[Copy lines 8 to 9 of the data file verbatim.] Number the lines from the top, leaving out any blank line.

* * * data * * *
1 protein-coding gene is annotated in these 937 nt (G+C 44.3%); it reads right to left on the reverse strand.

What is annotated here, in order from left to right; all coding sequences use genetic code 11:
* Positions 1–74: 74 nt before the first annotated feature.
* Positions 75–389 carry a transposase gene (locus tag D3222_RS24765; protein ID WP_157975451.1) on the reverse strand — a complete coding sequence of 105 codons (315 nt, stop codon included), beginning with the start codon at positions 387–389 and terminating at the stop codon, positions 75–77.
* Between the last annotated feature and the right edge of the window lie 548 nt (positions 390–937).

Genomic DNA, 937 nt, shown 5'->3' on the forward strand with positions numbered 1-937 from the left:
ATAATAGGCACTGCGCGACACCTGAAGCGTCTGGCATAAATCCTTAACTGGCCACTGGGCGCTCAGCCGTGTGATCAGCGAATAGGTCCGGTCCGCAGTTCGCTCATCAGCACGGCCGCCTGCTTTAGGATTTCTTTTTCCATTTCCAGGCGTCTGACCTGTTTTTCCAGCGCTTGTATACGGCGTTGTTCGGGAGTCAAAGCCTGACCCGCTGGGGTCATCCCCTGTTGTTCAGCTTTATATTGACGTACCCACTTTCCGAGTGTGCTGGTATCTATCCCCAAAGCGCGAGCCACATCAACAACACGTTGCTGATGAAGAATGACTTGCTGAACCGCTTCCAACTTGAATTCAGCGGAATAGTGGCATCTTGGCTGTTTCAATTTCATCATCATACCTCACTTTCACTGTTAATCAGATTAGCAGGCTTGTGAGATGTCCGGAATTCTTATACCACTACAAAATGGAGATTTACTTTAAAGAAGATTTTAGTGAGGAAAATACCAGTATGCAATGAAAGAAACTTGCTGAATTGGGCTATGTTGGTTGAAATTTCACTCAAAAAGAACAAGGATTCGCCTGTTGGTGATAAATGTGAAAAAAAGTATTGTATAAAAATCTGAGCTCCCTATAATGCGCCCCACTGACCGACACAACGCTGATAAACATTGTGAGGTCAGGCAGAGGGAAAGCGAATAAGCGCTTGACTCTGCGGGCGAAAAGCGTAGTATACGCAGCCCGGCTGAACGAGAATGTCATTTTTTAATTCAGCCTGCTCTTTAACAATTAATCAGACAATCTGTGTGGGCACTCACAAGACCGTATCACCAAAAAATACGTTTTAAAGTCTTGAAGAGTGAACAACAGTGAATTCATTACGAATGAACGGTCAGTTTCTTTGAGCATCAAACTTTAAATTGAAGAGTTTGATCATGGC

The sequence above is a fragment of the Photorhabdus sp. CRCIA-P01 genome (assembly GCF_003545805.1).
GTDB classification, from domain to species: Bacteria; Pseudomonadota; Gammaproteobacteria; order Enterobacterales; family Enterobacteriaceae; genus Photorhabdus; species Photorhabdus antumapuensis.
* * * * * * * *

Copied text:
The sequence above is a fragment of the Photorhabdus sp. CRCIA-P01 genome (assembly GCF_003545805.1).
GTDB classification, from domain to species: Bacteria; Pseudomonadota; Gammaproteobacteria; order Enterobacterales; family Enterobacteriaceae; genus Photorhabdus; species Photorhabdus antumapuensis.